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Really American,
Part II

Part I
Part III
Part IV

Natalia J. Garland

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September 11th remains fresh in my memory as an act of modern barbarism. It is three years later and I still fly my American flag. I never flew one before. Although I considered myself patriotic, or at least a good citizen, there were other countries where I felt I could have lived a satisfactory life. September 11th, however, made me really American. In order to cope with the incomprehensible, I had to re-assess my history and re-organize my worldview to absorb the impact of terrorism. The result is that I developed a more intimate and immediate spirituality, elevated patriotism to one of my highest values, and desired to be part of the effort to protect civilized society.

According to the figures in Part I of this essay, I live among the elite: educationally and financially. Living in America has afforded me opportunity and independence. Nevertheless, there is another component of American society, the work ethic, that also accounts for my status. I worked hard to achieve and maintain my standard of living, a standard which in my opinion is only modest and comfortable. I am not saying that others who have less do not also work hard. I am just emphasizing that I earned my way.

The American work ethic has both beneficial and distorted aspects. On the negative side, there was an exploitation of natural resources, the killing or displacement of indigenous peoples, and an acceptance of destructive character traits such as dominance and greed. On the positive side, the American work ethic promoted family survival through self-determination and self-sufficiency. We became a nation that believed in do-it-yourself or do-without. The work ethic promoted upward mobility which could not be so fully realized in other parts of the world. The ongoing immigration to America is a testament to the fact that the American Dream is globally recognized and desired by hardworking people.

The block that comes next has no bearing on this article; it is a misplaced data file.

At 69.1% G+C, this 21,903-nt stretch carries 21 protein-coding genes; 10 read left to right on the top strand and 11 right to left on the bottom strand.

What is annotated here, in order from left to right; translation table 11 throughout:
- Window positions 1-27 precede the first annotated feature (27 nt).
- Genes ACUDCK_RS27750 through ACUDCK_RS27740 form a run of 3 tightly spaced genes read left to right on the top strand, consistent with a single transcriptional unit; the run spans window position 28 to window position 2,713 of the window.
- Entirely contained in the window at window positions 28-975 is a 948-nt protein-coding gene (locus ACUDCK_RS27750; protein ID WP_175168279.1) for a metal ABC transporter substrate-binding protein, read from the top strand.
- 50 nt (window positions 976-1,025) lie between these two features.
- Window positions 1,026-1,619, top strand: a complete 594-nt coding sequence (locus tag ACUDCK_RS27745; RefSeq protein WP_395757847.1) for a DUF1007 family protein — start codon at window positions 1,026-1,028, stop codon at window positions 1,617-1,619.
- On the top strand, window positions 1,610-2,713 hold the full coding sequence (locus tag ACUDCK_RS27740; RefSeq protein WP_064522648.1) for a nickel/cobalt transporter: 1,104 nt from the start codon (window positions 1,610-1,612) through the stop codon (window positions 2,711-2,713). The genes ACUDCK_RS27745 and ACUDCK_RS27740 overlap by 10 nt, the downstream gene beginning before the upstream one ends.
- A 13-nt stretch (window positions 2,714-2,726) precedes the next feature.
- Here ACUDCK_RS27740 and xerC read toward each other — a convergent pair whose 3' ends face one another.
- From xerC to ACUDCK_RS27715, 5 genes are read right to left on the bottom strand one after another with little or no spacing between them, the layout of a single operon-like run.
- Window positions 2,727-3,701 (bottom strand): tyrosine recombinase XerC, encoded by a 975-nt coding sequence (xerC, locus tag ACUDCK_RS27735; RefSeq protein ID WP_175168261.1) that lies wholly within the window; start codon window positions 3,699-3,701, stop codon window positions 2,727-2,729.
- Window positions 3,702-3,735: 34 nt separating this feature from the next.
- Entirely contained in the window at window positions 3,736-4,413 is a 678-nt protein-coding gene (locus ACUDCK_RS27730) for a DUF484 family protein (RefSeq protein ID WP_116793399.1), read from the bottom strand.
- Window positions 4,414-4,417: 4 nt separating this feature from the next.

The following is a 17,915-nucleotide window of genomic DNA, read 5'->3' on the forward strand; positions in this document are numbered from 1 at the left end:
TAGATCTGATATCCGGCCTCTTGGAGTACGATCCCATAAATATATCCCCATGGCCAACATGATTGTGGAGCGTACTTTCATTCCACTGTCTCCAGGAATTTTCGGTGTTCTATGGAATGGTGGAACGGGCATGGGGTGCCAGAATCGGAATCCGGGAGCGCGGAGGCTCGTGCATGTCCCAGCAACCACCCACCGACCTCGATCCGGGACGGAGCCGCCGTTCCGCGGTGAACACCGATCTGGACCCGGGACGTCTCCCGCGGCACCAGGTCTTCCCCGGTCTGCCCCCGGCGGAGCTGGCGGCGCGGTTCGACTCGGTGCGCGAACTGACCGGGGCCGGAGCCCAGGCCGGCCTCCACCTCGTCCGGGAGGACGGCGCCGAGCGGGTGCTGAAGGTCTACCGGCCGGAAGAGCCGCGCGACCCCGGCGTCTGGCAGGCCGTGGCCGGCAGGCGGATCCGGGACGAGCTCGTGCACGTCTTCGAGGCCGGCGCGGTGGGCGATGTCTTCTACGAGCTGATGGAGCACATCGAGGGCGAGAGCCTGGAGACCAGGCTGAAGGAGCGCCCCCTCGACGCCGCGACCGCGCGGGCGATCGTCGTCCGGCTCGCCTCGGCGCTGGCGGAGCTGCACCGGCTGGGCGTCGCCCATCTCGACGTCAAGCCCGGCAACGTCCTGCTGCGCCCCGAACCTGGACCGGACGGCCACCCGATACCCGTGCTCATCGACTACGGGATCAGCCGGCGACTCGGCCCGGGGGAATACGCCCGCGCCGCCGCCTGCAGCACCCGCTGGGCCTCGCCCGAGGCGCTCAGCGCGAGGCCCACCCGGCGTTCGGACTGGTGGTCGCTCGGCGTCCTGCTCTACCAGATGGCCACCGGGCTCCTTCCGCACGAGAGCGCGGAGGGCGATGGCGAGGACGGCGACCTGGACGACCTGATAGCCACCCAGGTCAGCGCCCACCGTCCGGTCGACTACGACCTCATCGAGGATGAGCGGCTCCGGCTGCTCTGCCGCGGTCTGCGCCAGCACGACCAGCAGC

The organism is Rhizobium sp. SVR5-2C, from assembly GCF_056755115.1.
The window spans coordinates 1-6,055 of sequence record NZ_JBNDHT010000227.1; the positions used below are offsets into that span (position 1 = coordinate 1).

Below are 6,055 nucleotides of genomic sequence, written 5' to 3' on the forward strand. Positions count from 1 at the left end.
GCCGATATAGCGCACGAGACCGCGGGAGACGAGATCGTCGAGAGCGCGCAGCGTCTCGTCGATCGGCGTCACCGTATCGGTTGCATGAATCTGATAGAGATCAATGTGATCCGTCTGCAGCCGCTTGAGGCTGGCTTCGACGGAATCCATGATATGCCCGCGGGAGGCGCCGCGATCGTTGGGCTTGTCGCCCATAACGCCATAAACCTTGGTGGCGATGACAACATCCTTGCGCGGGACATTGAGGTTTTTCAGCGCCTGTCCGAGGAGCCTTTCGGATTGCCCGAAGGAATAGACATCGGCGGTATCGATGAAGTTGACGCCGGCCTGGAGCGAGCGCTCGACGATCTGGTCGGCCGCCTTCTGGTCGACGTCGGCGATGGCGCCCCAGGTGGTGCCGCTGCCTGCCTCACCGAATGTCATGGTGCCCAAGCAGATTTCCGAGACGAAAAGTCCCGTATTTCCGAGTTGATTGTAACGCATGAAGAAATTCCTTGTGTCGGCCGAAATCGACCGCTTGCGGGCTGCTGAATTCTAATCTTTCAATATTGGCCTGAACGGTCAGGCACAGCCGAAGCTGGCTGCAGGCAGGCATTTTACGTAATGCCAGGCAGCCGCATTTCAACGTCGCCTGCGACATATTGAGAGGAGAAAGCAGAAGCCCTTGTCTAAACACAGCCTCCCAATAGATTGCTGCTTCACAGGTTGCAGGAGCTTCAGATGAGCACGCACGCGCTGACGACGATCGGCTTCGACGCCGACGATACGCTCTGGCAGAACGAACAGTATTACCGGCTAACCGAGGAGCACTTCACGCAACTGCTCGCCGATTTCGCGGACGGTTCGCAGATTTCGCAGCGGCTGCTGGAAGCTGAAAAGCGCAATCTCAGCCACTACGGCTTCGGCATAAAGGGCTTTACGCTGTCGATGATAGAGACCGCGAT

Let's return to the figures in Part I of this essay. Regarding those who live in substandard housing, who cannot read, who lack food, who need healthcare, who need schools: generous Americans have been there to give aid. Some of the elite have a sense of responsibility that extends to all humanity. Some of the elite are appalled by America's distorted side but, rather than condemn and reject, we work for improvement. We strive to realize the American Dream for ourselves and to make that Dream viable for others. We do not withdraw our love of country. If people in other countries are living under substandard conditions, perhaps this is a result of management failures of their governments.

Yes, the concept of Manifest Destiny was open to abuses. But let us look at the undertaking of jihad's suicide bombers. The intention is to use oneself as a weapon to kill innocent others who are judged as infidels. The motivation is to gain an afterlife paradise for oneself. There is no contrast of dark and light sides to this. It is all oppressive with no glimmer of hope for equality, tolerance, or diversity. The individual means nothing. The victims of September 11th as well as the suicide hijackers were valued at zero. Violent jihad is not an alternative or solution to the complications and consequences of Manifest Destiny.

The brutality of terrorism has surpassed America's worst deeds. One does not justify the other. As we learn more about terrorism, we learn that the one actually has nothing to do with the other. Excuses, excuses, excuses. Hatred only requires excuses and an object to focus on. Affirmation of life requires loving care. Anti-Americanism is simplistic. Analysis of America is courageous.

To be really American has historically relied on the character trait of self-sacrifice. This is an interesting complimentary value to our individualism. So far, the impact of terrorism has not altered the lifestyle of average Americans. We still have everything we need for everyday life. There are no shortages. We have, however, lost lives in Iraq. We will never forget September 11th, and may we never forget our young men and women who sacrificed all. They were really Americans and their lives really counted. (Written 09/13/04: bibliography available.)

Until we meet again..............stay sane.

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Copyright 2004 Natalia J. Garland